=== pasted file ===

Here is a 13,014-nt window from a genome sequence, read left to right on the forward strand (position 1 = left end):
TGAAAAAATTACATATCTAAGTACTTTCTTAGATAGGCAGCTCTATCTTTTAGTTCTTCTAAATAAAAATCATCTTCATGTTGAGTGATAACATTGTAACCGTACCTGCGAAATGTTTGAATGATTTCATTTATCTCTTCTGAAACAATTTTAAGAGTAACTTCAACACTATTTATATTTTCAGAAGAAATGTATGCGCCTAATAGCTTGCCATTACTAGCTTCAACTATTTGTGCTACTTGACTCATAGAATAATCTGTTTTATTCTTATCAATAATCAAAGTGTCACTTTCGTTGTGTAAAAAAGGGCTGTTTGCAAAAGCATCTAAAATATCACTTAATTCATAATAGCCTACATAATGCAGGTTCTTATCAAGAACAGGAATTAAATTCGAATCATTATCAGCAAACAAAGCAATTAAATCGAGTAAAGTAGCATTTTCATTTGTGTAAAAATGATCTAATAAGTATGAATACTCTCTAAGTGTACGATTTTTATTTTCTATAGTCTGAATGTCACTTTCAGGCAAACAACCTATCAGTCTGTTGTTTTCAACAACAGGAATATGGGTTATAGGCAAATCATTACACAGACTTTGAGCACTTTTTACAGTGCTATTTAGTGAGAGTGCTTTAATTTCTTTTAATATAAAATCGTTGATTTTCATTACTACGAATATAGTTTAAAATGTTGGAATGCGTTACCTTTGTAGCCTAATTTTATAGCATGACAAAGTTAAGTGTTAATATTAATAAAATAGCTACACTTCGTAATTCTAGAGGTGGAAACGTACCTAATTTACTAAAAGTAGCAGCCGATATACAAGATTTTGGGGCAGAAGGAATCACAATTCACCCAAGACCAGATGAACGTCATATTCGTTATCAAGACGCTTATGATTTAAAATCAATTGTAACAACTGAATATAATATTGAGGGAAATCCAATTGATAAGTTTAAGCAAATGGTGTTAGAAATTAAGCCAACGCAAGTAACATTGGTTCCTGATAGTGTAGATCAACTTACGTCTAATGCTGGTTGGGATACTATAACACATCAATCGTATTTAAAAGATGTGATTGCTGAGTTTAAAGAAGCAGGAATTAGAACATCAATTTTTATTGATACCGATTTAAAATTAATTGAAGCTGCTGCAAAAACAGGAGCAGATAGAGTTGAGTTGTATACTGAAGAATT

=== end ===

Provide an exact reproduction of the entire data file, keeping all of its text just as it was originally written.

Here is a 13,014-nt window from a genome sequence, read left to right on the forward strand (position 1 = left end):
TGAAAAAATTACATATCTAAGTACTTTCTTAGATAGGCAGCTCTATCTTTTAGTTCTTCTAAATAAAAATCATCTTCATGTTGAGTGATAACATTGTAACCGTACCTGCGAAATGTTTGAATGATTTCATTTATCTCTTCTGAAACAATTTTAAGAGTAACTTCAACACTATTTATATTTTCAGAAGAAATGTATGCGCCTAATAGCTTGCCATTACTAGCTTCAACTATTTGTGCTACTTGACTCATAGAATAATCTGTTTTATTCTTATCAATAATCAAAGTGTCACTTTCGTTGTGTAAAAAAGGGCTGTTTGCAAAAGCATCTAAAATATCACTTAATTCATAATAGCCTACATAATGCAGGTTCTTATCAAGAACAGGAATTAAATTCGAATCATTATCAGCAAACAAAGCAATTAAATCGAGTAAAGTAGCATTTTCATTTGTGTAAAAATGATCTAATAAGTATGAATACTCTCTAAGTGTACGATTTTTATTTTCTATAGTCTGAATGTCACTTTCAGGCAAACAACCTATCAGTCTGTTGTTTTCAACAACAGGAATATGGGTTATAGGCAAATCATTACACAGACTTTGAGCACTTTTTACAGTGCTATTTAGTGAGAGTGCTTTAATTTCTTTTAATATAAAATCGTTGATTTTCATTACTACGAATATAGTTTAAAATGTTGGAATGCGTTACCTTTGTAGCCTAATTTTATAGCATGACAAAGTTAAGTGTTAATATTAATAAAATAGCTACACTTCGTAATTCTAGAGGTGGAAACGTACCTAATTTACTAAAAGTAGCAGCCGATATACAAGATTTTGGGGCAGAAGGAATCACAATTCACCCAAGACCAGATGAACGTCATATTCGTTATCAAGACGCTTATGATTTAAAATCAATTGTAACAACTGAATATAATATTGAGGGAAATCCAATTGATAAGTTTAAGCAAATGGTGTTAGAAATTAAGCCAACGCAAGTAACATTGGTTCCTGATAGTGTAGATCAACTTACGTCTAATGCTGGTTGGGATACTATAACACATCAATCGTATTTAAAAGATGTGATTGCTGAGTTTAAAGAAGCAGGAATTAGAACATCAATTTTTATTGATACCGATTTAAAATTAATTGAAGCTGCTGCAAAAACAGGAGCAGATAGAGTTGAGTTGTATACTGAAGAATT